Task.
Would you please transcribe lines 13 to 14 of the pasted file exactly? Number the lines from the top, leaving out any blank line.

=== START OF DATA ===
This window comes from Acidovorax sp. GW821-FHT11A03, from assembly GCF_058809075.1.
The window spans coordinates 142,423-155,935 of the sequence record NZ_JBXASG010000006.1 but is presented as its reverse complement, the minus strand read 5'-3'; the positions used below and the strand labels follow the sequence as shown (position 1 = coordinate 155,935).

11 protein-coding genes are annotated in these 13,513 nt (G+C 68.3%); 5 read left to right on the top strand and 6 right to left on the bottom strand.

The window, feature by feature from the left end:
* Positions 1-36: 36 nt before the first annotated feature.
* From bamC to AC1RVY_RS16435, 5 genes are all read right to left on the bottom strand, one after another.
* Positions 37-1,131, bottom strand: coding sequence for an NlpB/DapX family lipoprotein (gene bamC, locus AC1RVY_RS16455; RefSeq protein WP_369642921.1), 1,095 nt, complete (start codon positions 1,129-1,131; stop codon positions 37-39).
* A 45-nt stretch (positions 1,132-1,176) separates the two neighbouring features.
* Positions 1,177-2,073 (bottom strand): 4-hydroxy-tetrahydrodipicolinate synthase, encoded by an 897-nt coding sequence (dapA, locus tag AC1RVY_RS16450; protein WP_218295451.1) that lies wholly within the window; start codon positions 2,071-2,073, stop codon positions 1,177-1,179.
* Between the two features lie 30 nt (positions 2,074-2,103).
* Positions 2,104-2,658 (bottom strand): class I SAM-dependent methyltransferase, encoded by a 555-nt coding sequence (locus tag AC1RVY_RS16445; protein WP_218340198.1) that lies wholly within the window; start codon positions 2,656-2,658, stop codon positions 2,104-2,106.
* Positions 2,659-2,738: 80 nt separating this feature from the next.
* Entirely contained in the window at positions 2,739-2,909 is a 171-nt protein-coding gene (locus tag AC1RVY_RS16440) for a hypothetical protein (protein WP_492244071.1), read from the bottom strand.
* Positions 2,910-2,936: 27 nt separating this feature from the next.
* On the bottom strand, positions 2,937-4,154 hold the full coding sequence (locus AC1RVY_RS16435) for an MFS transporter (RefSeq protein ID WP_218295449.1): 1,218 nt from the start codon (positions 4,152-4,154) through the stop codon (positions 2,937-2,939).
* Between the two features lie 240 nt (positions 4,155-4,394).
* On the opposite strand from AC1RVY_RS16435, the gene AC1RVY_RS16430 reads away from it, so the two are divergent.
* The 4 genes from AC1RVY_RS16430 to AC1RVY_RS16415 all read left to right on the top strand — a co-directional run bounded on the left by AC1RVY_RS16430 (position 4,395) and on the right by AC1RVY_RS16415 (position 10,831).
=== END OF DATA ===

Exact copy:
* Entirely contained in the window at positions 2,739-2,909 is a 171-nt protein-coding gene (locus tag AC1RVY_RS16440) for a hypothetical protein (protein WP_492244071.1), read from the bottom strand.
* Positions 2,910-2,936: 27 nt separating this feature from the next.